Once, a few years before the protest movement, I visited a well-known Hong Kong artist who considered himself a follower of the Kowloon Emperor. He told me that the Kowloon Emperor was his hero. I asked him, what did he learn from the Kowloon Emperor?
“Determination,” he said, “as a person, not an artist. He was a man who acted for something he believed in deeply, consistently over the years. I don’t see anyone who can match him.”
Another follower of the Kowloon Emperor gave me a different answer. I asked him what he learned from the Kowloon Emperor, and he answered me:
“As a Hong Konger, I tell other people my story. I tell other people the story of Hong Kong.”
Thinking back to that afternoon, the afternoon when I picked up a paintbrush and joined in the procession of painting protest slogans on the hot roof, I was originally caught in a moral dilemma and finally figured it out.I haven’t violated any principles, I’m just another follower of the Kowloon Emperor. This journey to pursue the Emperor of Kowloon is doomed to be fruitless, but since I started on this path, I have taken over the thoughts of this old scavenger. Even though I still can’t figure out his mysterious life experience, his story still inspired me to write my own story, a story of resistance and loss, and the story of Hong Kong that I, as a Hong Konger, have witnessed.
Since returning to Australia, I have been thinking about what that follower said. I formed a reading group in Australia with a group of Hong Kong doctoral students to study Hong Kong identity. Melbourne has gone through a long period of restrictions on going out during the epidemic, and we agreed to discuss relevant academic papers on Zoom once a week. One time it happened that the National Security Law was promulgated. After that, we stopped having meetings, stopped reading papers, and completely stopped discussing the issue of Hong Kong identity. Even the apartment in Hong Kong that I had always planned to live in again was put up for sale the day after the law came into effect. Today in Hong Kong, people are at risk of being arbitrarily detained, and many countries will soon start putting Hong Kong on travel alerts; but the problem goes beyond that. My gut tells me that Hong Kong is no longer a good place to raise children. .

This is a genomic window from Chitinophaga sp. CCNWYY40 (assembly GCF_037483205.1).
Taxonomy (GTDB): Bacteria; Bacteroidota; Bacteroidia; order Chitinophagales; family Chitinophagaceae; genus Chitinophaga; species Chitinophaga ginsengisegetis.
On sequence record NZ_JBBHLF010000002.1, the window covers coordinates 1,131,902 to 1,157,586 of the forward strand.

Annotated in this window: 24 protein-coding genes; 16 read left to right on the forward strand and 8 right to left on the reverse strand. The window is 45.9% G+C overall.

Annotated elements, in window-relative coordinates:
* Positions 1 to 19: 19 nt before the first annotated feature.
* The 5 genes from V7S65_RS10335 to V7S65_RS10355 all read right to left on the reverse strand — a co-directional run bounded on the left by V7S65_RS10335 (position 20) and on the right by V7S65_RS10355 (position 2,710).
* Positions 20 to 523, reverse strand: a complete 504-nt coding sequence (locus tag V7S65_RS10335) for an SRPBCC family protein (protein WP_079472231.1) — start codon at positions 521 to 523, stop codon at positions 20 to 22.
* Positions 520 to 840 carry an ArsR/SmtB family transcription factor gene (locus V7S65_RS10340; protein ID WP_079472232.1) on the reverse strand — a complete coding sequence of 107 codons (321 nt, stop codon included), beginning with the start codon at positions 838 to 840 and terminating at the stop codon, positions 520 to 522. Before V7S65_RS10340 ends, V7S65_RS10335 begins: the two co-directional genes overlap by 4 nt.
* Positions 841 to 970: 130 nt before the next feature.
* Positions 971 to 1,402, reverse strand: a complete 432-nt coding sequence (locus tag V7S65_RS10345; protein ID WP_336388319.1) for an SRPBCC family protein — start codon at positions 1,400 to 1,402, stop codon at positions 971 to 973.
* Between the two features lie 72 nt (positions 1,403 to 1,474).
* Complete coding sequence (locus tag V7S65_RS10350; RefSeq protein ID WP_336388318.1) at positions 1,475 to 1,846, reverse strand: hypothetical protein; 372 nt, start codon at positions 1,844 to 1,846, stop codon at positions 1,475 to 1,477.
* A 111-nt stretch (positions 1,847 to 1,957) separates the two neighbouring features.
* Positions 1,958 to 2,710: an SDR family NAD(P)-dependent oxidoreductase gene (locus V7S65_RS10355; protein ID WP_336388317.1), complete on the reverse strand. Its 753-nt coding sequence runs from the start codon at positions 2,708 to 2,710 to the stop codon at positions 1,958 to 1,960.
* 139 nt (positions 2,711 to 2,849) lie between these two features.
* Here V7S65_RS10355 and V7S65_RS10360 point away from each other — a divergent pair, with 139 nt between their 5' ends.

We had no idea that all of us would become exiles, even those of us who were still in Hong Kong. The topics our book groups studied became irrelevant. After all, how should one study something that could be a crime just by expressing it? The situation was so chaotic that it was difficult to concentrate, and one by one my friends applied for time off. They received calls from their parents warning them not to return home. After watching the series Unorthodox on Netflix, a friend posted a question in the group: